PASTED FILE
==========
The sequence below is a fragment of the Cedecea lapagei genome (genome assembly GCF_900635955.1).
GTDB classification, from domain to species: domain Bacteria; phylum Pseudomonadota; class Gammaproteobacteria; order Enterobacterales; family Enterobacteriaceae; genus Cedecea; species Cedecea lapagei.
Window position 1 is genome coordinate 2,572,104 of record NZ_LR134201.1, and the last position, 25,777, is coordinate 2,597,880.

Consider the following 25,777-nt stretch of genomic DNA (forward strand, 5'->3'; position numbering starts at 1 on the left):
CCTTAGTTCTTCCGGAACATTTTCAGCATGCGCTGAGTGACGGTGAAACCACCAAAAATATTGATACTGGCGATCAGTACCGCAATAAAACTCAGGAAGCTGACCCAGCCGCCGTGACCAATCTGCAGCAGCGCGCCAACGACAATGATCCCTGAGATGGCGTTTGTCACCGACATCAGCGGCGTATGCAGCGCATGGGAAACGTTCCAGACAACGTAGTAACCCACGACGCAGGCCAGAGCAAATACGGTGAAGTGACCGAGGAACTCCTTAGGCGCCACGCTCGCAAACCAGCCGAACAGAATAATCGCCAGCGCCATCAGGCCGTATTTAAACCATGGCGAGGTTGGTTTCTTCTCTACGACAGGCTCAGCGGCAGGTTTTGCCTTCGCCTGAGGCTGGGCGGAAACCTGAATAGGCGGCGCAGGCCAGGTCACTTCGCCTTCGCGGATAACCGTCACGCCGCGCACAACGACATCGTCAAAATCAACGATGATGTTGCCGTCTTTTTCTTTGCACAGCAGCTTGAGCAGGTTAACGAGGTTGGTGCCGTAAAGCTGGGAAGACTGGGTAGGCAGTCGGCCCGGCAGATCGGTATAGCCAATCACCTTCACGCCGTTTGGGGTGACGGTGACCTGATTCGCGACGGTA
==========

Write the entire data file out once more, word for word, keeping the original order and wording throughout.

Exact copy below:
The sequence below is a fragment of the Cedecea lapagei genome (genome assembly GCF_900635955.1).
GTDB classification, from domain to species: domain Bacteria; phylum Pseudomonadota; class Gammaproteobacteria; order Enterobacterales; family Enterobacteriaceae; genus Cedecea; species Cedecea lapagei.
Window position 1 is genome coordinate 2,572,104 of record NZ_LR134201.1, and the last position, 25,777, is coordinate 2,597,880.

Consider the following 25,777-nt stretch of genomic DNA (forward strand, 5'->3'; position numbering starts at 1 on the left):
CCTTAGTTCTTCCGGAACATTTTCAGCATGCGCTGAGTGACGGTGAAACCACCAAAAATATTGATACTGGCGATCAGTACCGCAATAAAACTCAGGAAGCTGACCCAGCCGCCGTGACCAATCTGCAGCAGCGCGCCAACGACAATGATCCCTGAGATGGCGTTTGTCACCGACATCAGCGGCGTATGCAGCGCATGGGAAACGTTCCAGACAACGTAGTAACCCACGACGCAGGCCAGAGCAAATACGGTGAAGTGACCGAGGAACTCCTTAGGCGCCACGCTCGCAAACCAGCCGAACAGAATAATCGCCAGCGCCATCAGGCCGTATTTAAACCATGGCGAGGTTGGTTTCTTCTCTACGACAGGCTCAGCGGCAGGTTTTGCCTTCGCCTGAGGCTGGGCGGAAACCTGAATAGGCGGCGCAGGCCAGGTCACTTCGCCTTCGCGGATAACCGTCACGCCGCGCACAACGACATCGTCAAAATCAACGATGATGTTGCCGTCTTTTTCTTTGCACAGCAGCTTGAGCAGGTTAACGAGGTTGGTGCCGTAAAGCTGGGAAGACTGGGTAGGCAGTCGGCCCGGCAGATCGGTATAGCCAATCACCTTCACGCCGTTTGGGGTGACGGTGACCTGATTCGCGACGGTA